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See detailElectrodeposition of mixed adherent thin films of poly(ethyl acrylate) and polyacrylonitrile onto nickel
Baute, Noëlle; Geskin, Victor M; Lazzaroni, Roberto et al

in e-Polymers (2004), (63), 1-20

Adherent thin polymer films have been prepared by sequential electrodeposition of ethyl acrylate (EA) and acrylonitrile (AN) onto nickel. Their composition has been studied by IR spectroscopy and time of ... [more ▼]

Adherent thin polymer films have been prepared by sequential electrodeposition of ethyl acrylate (EA) and acrylonitrile (AN) onto nickel. Their composition has been studied by IR spectroscopy and time of flight-secondary ion mass spectrometry. Morphology and thickness have been analyzed by atomic force microscopy and ellipsometry, respectively, and compared to single component films of PEA and PAN. No microphase separation was detected in the mixed PEA/PAN films. These show a granular morphology comparable to that of PAN films. The grains contain the two constitutive polymers, as confirmed by the selective thermal degradation of PEA. [less ▲]

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See detailChemical Recognition of Antioxidants and UV-light Stabilizers on the Surface of Polypropylene : Atomic Force Microscopy with Chemically Modified Tips
Duwez, Anne-Sophie ULg; Poleunis, Claude; Bertrand, Patrick et al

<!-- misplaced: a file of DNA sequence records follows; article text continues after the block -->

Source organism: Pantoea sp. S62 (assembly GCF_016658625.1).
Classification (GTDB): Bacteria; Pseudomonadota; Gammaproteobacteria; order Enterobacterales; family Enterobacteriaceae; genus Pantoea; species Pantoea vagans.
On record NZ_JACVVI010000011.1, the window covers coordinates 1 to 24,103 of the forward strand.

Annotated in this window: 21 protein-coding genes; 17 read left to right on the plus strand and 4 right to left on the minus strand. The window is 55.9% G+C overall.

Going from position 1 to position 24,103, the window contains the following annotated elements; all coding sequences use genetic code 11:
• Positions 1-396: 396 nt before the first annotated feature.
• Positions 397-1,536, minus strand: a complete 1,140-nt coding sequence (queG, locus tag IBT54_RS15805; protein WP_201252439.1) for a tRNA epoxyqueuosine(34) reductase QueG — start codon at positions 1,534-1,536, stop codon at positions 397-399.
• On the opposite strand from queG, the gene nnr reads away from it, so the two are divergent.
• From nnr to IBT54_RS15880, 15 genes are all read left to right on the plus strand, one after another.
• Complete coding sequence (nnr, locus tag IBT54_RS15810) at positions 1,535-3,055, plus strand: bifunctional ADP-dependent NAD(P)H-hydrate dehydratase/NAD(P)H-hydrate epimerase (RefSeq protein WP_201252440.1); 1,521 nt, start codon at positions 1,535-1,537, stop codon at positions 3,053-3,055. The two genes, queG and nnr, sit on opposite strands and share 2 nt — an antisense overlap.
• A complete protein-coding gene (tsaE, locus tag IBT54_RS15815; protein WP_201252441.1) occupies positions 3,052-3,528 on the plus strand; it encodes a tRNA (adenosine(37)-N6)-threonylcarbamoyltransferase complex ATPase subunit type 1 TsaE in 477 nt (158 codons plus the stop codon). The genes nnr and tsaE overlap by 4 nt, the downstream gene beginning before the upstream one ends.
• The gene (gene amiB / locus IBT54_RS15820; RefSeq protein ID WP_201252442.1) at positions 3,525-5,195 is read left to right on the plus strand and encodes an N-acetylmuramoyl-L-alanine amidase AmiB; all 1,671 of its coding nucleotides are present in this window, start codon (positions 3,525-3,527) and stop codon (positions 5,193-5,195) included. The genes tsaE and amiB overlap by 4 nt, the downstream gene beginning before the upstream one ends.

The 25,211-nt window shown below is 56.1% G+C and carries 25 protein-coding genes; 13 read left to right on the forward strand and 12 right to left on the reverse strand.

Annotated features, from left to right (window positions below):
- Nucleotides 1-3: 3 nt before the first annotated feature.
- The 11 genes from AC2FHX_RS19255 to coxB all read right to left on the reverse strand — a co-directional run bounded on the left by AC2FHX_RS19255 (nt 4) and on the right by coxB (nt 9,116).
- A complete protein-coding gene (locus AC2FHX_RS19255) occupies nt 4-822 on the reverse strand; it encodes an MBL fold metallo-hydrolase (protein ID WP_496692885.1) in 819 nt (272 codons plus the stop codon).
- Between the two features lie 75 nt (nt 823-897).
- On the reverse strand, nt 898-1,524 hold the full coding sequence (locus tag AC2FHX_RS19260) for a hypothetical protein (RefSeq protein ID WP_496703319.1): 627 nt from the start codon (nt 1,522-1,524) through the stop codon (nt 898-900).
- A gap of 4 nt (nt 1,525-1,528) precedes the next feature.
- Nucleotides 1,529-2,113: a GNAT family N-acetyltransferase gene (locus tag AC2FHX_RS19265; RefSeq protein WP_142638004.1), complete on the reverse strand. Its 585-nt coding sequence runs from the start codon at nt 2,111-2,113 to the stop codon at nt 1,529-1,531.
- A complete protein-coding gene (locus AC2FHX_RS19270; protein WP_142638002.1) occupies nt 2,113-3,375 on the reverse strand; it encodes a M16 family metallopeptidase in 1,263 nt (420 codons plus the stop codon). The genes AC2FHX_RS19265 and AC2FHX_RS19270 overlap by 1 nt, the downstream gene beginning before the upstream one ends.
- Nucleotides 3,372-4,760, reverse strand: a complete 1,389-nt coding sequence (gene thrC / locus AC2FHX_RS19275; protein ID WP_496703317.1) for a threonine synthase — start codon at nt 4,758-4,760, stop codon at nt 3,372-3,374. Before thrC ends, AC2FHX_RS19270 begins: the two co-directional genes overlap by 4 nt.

in Langmuir (2001), 17

We show in this paper that it is possible to locally detect additives on the surface of polypropylene with chemically modified atomic force microscopy (AFM) tips. Gold-coated AFM tips modified with methyl ... [more ▼]

We show in this paper that it is possible to locally detect additives on the surface of polypropylene with chemically modified atomic force microscopy (AFM) tips. Gold-coated AFM tips modified with methyl and hydroxyl terminated self-assembled alkanethiol monolayers were used to measure adhesion forces on a process-stabilizing agent (Irgafos 168), an antioxidant (Irganox 1010), and UV-light stabilizers (Tinuvin 770, Dastib 845, Chimassorb 944, and Hostavin N30). Pull-off force measurements carried out on these pure additive films have shown that it is possible to discriminate between antioxidants and UV-light stabilizers. We have evidenced a characteristic fingerprint for each additive, according to the functionality of the tip used and themediumwherein the force measurements are realized (water or nitrogen atmosphere). Similarly we have measured pull-off forces on a melt-pressed polypropylene sample stabilized with Irgafos 168, Irganox 1010, and Tinuvin 770. These adhesion force measurements show that the extreme surface of the polymer is mainly made of a layer of Tinuvin 770. These results have been compared to those obtained from time-of-flight secondary ion mass spectrometry measurements [less ▲]